The Field of Blessing

In 1640 men cared little for the church. But when Vavasor Powell of Newtown preached people flocked to him. The angry clergy fined the non-churchgoers, but they would not pay. They sent soldiers, but Vavasor’s gatherings moved to Richard Williams’ farmhouse. The soldiers persecuted Richard Williams, they burnt his house and killed his father. Richard rebuilt his house and the preaching continued. The soldiers burnt that house too. Williams did not lose faith, and he was rewarded. Each stem of corn in his field bore nine ears of grain. The field is still known as Cae’r Fendith (The field of Blessing).

Cae’r Fendith

Yn ol yn 1640, roedd Vavasor Powell yn pregethu, a daeth llwyth o bobl i wrando arno fo, tra roedd yr eglwysi yn wag. Roedd y clerigwyr yn flin. Anfonon nhw filwyr i atal y cynulliadau, ond symudodd pawb i dŷ fferm Richard Williams. Cafodd Williams ei arestio, ond ar ôl iddo fo gael ei ryddhau, parhaodd y pregethu. Felly arestiodd y heddlu Williams eto, a chafodd ei dad ei ladd a’u tai eu llosgi. Ond er gwaetha popeth, doedd Williams ddim yn colli’i ffydd ac felly roedd ei gynhaeaf naw gwaith yn fwy toreithiog. Ers hynny mae enw’r lle yw Cae’r Fendith.

And below is a creative take on the story told in English by young people at Newtown Young Storytellers Club during a meeting at Newtown High School led by storyteller Amy Douglas.

More about the Montgomeryshire Folktales project

In 1947 the Montgomeryshire History Teachers Committee commissioned a book ‘The Enchanted Wood and Other Stories’ of site-specific tales passed down through Montgomeryshire communities for generations, rewritten as a local history resource for schools.

During 2019/20 Mythstories was funded by The Heritage Lottery Fund in Wales to turn the 1947 book into an on-line resource.

Mythstories commissioned storyteller Amy Douglas and visual artist Helen Kozich to work with young people in Newtown, Powys and help them re-interpret the tales for their peers. Videos of the young people telling the stories in many different ways are among the Montgomeryshire folktales on this website.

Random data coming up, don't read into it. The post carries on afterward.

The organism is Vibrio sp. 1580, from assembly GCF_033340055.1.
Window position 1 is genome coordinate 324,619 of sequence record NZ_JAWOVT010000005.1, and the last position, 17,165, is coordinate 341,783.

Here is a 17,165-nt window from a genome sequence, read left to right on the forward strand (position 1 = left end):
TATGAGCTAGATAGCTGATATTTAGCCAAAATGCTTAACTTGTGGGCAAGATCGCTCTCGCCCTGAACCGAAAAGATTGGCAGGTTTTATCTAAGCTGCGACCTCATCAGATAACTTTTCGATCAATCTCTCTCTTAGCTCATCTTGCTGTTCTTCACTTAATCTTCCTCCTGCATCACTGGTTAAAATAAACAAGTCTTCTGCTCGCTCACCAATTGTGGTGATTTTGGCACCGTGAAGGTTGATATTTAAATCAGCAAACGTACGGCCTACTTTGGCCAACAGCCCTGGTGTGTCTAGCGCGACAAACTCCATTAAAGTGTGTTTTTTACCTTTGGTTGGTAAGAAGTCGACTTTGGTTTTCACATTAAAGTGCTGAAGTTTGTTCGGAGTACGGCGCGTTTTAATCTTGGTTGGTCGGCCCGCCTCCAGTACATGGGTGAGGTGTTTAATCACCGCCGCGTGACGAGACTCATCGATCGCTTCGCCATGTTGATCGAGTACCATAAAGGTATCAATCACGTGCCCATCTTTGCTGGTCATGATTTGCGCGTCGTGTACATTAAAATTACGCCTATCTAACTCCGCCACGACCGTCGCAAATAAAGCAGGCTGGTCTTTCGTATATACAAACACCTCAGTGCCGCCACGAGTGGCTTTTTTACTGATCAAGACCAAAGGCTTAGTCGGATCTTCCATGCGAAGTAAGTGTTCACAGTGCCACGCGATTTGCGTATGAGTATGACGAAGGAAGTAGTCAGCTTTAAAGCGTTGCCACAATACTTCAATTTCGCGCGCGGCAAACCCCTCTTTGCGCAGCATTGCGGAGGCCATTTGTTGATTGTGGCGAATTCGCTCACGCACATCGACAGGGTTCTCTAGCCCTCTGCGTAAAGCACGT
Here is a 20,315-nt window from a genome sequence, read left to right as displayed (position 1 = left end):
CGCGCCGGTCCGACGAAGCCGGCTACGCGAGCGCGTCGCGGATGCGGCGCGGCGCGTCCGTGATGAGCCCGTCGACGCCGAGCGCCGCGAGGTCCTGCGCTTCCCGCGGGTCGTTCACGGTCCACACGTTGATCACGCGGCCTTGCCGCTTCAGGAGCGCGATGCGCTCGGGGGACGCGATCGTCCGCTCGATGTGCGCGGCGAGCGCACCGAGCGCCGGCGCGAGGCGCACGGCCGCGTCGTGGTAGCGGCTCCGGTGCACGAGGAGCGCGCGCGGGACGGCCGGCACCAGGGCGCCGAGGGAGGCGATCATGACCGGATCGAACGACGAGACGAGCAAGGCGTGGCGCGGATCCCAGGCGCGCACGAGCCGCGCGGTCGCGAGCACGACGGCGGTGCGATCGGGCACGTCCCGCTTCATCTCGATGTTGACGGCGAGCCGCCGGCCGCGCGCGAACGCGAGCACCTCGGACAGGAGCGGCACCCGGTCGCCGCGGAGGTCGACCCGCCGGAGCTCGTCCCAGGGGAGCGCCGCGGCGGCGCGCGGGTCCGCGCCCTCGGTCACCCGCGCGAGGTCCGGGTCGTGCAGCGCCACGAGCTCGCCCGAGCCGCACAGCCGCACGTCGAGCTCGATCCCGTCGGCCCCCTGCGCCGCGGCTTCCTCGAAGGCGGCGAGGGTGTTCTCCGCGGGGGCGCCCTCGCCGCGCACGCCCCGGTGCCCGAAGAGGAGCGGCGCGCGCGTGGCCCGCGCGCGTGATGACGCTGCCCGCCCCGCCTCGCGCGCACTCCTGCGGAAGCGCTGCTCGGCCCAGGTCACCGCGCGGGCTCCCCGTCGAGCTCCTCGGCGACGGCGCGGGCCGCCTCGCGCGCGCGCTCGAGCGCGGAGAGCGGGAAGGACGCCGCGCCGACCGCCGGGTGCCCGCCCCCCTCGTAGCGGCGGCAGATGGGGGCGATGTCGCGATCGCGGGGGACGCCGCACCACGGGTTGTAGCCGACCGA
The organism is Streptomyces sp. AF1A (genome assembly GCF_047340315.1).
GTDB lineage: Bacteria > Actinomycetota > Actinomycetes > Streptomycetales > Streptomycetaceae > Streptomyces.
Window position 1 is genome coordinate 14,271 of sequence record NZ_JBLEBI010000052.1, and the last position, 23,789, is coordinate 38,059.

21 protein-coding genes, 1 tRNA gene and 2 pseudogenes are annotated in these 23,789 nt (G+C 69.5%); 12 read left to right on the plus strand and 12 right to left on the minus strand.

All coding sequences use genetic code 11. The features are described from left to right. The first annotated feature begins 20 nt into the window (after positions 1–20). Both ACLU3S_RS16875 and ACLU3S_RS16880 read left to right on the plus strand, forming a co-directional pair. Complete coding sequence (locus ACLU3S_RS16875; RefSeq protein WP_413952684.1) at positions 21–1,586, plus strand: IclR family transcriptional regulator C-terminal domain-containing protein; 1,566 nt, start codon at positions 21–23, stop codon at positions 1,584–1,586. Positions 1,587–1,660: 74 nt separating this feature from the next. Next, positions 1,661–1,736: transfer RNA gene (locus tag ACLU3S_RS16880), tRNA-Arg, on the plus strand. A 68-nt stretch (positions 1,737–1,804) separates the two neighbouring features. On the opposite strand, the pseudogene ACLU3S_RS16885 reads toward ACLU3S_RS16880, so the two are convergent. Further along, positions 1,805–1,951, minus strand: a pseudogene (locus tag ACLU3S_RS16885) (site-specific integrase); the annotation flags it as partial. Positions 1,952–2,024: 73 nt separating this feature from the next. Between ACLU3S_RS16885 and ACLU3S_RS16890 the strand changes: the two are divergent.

Storyteller Tamar Williams ran two day-long stagecraft workshops for young people at Theatr Hafren, Newtown.

Artists Ed Fisher and Imogen Phillips were commissioned to produce black-and-white illustrations of each location, for a series of postcards and use on this website.

Ashley Thomas edited the videos of the storytellings.

Many volunteers helped:
Members of Bangor University Storytelling Soc. produced the English précis of the stories for the postcard series
Fiona Collins, Alison Layland and Tamar Williams produced the Welsh précis of the stories for the postcard series.
Members of Llangollen’s Caffi Stori visited each of the sites, took photos and reported back to the artists on the locations.

This old photograph reputedly shows two of those miraculous ears of corn.

And organisations leant their support:
Newtown Library and Newtown High School hosted a Newtown Young Storytellers Club and Penygloddfa Primary School, Caersws Primary School and Abermule Primary School hosted “Story in a Day” workshops.
Theatr Hafren hosted the stagecraft workshops and the final celebratory event
Newtown & Llanllwchaiarn Town Council funded storytelling performances to school children in Newtown to help promote the project.

Thank You All!

The full teachers resource is at